(2) Respondent's decision not to participate in the SATP did not extend his prison term or affect his eligibility for good-time credits or parole. He instead complains about his possible transfer from the medium-security unit where the program is conducted to a less desirable maximum-security unit. The transfer, however, is not intended to punish prisoners for exercising their Fifth Amendment rights. Rather, it is incidental to a legitimate penological reason: Due to limited space, inmates who do not participate in their respective programs must be moved out of the facility where the programs are held to make room for other inmates. The decision where to house inmates is at the core of prison administrators' expertise. See Meachum v. Fano, 427 U. S. 215, 225. Respondent also complains that his privileges will be reduced. An essential tool of prison administration, however, is the authority to offer inmates various incentives to behave. The Constitution accords prison officials wide latitude to bestow or revoke these perquisites as they see fit. See Hewitt v. Helms, 459 U. S. 460, 467, n. 4. Respondent fails to cite a single case from this Court holding that the denial of discrete prison privileges for refusal to participate in a rehabilitation program amounts to unconstitutional compulsion. Instead, he relies on the so-called penalty cases, see, e. g., Spevack v. Klein, 385 U. S. 511, which involved free citizens given the choice between invoking the Fifth Amendment privilege and sustaining their economic livelihood, see, e. g., id., at 516. Those cases did not involve legitimate rehabilitative programs conducted within prison walls, and they are not easily extended to the prison context, where inmates surrender their rights to pursue a livelihood and to contract freely with the State. Pp. 38-41.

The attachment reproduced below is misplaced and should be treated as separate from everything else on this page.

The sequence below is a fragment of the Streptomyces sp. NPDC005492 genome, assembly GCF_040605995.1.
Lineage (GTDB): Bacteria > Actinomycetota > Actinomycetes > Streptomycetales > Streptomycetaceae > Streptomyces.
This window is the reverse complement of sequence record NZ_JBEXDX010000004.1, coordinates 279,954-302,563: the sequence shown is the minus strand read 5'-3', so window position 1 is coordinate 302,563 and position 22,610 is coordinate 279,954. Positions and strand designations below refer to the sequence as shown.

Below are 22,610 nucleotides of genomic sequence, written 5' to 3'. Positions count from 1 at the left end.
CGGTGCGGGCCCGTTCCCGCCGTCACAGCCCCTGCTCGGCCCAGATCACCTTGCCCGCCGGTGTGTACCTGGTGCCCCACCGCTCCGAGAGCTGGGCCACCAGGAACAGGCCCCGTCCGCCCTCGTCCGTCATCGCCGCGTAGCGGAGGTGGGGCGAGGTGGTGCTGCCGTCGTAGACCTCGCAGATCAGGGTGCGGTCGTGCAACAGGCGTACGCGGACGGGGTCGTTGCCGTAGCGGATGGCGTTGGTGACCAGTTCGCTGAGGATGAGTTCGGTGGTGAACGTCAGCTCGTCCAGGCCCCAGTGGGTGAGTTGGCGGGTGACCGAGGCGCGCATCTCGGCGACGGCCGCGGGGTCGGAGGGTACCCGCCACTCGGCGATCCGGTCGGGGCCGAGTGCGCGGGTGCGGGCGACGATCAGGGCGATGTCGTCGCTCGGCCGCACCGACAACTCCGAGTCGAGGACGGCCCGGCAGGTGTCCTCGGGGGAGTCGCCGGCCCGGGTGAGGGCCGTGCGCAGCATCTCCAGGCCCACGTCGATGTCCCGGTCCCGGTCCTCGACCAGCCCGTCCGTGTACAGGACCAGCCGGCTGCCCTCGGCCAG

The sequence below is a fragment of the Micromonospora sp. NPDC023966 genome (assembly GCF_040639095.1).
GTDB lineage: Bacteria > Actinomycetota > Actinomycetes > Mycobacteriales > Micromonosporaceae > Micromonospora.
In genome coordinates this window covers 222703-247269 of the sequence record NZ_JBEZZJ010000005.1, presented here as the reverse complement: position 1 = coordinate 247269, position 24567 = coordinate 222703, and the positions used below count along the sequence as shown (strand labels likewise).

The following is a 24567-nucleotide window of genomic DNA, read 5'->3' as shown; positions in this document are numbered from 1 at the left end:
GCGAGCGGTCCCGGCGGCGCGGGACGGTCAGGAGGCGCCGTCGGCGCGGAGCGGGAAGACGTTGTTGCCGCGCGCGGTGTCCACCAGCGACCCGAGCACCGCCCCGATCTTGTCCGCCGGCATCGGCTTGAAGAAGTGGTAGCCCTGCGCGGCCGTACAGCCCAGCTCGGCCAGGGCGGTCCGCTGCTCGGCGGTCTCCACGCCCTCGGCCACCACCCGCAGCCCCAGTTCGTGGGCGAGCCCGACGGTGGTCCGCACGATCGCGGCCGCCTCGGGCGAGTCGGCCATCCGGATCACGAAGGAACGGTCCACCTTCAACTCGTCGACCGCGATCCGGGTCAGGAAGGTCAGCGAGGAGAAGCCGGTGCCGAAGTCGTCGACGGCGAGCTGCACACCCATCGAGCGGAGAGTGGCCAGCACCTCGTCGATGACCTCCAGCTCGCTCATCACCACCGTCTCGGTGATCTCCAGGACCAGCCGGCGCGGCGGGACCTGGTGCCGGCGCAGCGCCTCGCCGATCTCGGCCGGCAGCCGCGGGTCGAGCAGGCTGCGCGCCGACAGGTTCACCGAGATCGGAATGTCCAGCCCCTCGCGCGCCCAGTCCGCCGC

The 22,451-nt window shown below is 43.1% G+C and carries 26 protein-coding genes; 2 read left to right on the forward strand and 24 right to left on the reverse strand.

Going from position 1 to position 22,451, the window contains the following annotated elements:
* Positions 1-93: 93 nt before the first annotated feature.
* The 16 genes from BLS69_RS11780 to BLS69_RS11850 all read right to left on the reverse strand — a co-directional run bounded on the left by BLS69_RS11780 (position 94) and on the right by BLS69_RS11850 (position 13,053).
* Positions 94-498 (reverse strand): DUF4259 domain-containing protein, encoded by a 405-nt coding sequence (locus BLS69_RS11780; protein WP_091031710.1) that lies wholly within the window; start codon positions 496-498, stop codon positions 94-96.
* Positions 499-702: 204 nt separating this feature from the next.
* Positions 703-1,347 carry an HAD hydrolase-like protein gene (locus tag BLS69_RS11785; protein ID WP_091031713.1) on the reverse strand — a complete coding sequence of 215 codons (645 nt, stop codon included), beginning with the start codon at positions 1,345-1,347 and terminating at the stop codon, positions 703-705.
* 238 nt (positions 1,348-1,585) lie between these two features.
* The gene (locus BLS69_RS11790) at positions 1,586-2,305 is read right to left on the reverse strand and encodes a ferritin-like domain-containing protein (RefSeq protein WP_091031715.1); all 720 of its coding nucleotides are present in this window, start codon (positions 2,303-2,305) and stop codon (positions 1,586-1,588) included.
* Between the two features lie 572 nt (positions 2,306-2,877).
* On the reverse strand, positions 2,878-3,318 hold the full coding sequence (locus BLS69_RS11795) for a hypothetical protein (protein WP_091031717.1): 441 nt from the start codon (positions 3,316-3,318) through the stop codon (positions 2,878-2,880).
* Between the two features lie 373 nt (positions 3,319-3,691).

(3) Determining what constitutes unconstitutional compulsion involves a question of judgment: Courts must decide whether the consequences of an inmate's choice to remain silent are closer to the physical torture against which the Constitution clearly protects or the de minimis harms against which it does not. The Sandin framework provides a reasonable means of assessing whether the response of prison administrators to correctional and rehabilitative necessities are so out of the ordinary that one could sensibly say they rise to the level of unconstitutional compulsion. P. 41.
(d) Prison context or not, respondent's choice is marked less by compulsion than by choices the Court has held give no rise to a self-incrimination claim. The cost to respondent of exercising his Fifth Amendment privilege—denial of certain perquisites that make his life in prison more tolerable—is much less than that borne by the defendant in, e. g., McGautha v. California, 402 U. S. 183, 217, where the Court upheld a procedure that allowed statements made by a criminal defend-Page: Index Previous 1 2 3 4 5 6 7 8 9 10 11 12 13 14 15 Next
Last modified: October 4, 2007